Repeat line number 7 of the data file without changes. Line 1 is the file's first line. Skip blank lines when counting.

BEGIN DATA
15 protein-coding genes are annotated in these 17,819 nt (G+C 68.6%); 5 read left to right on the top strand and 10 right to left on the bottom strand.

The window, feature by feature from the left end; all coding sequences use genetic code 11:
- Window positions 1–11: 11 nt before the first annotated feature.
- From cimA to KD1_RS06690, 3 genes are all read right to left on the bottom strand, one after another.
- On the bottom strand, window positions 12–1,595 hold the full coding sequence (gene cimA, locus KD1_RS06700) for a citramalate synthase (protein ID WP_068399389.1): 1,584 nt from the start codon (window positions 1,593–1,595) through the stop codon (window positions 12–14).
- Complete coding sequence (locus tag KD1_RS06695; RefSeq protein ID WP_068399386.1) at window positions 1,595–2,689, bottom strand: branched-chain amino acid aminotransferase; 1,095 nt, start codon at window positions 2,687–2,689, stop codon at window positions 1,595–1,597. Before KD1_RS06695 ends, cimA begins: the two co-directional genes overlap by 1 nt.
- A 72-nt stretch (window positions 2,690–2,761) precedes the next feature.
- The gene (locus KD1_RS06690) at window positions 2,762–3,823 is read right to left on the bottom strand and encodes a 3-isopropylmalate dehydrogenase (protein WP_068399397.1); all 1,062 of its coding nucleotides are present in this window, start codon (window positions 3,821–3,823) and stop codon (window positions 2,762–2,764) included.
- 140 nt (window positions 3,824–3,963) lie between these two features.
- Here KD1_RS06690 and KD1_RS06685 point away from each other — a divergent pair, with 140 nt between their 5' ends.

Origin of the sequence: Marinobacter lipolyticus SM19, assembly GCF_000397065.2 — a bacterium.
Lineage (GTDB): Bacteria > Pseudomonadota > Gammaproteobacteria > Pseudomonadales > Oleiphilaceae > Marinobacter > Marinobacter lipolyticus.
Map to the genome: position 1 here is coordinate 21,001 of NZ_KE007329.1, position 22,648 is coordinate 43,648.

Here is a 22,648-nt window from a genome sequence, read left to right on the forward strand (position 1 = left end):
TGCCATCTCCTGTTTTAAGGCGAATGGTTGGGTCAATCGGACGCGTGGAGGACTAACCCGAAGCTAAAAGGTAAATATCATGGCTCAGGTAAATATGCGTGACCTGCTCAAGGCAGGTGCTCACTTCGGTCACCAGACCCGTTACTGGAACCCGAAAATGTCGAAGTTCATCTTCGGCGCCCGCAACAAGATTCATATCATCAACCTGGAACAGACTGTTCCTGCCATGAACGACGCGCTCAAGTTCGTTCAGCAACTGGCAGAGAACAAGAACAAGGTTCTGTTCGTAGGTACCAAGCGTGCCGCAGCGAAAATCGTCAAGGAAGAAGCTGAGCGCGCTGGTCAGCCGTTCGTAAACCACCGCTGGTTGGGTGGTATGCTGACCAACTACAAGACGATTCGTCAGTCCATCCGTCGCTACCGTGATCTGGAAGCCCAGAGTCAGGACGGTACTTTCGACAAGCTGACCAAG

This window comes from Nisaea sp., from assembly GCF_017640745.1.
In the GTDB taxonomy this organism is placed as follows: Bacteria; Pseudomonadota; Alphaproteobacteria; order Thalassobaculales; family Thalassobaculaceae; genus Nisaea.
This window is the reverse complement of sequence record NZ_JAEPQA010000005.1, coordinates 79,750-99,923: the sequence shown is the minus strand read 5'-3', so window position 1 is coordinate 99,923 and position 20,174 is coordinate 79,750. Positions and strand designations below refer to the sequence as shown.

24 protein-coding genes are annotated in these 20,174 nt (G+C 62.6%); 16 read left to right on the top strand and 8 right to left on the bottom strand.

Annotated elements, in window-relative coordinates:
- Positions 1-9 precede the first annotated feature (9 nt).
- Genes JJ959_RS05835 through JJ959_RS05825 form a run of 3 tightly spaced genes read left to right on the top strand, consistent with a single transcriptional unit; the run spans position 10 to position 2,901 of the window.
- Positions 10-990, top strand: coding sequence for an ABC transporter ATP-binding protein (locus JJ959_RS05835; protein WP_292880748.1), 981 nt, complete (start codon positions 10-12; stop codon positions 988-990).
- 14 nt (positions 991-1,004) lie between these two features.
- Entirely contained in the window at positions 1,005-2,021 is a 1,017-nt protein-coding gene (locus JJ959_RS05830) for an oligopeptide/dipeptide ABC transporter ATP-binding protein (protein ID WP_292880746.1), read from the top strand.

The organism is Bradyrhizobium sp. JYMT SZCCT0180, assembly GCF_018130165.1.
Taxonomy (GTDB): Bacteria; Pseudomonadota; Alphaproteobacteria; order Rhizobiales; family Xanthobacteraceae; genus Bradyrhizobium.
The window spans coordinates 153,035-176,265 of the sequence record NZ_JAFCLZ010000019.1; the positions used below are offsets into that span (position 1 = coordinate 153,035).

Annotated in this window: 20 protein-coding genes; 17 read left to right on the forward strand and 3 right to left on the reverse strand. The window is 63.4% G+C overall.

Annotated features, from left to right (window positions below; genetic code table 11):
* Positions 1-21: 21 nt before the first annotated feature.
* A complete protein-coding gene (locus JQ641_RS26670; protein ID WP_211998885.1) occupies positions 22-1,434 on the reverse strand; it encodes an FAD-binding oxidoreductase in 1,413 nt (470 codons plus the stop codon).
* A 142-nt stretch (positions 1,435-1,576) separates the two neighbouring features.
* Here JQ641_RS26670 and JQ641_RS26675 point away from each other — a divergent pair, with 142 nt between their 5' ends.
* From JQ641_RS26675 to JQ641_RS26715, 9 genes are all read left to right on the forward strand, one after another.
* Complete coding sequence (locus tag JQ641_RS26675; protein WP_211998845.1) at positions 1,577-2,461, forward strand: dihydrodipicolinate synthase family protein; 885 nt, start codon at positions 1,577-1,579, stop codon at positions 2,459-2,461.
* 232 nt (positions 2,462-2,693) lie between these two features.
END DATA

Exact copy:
- A 72-nt stretch (window positions 2,690–2,761) precedes the next feature.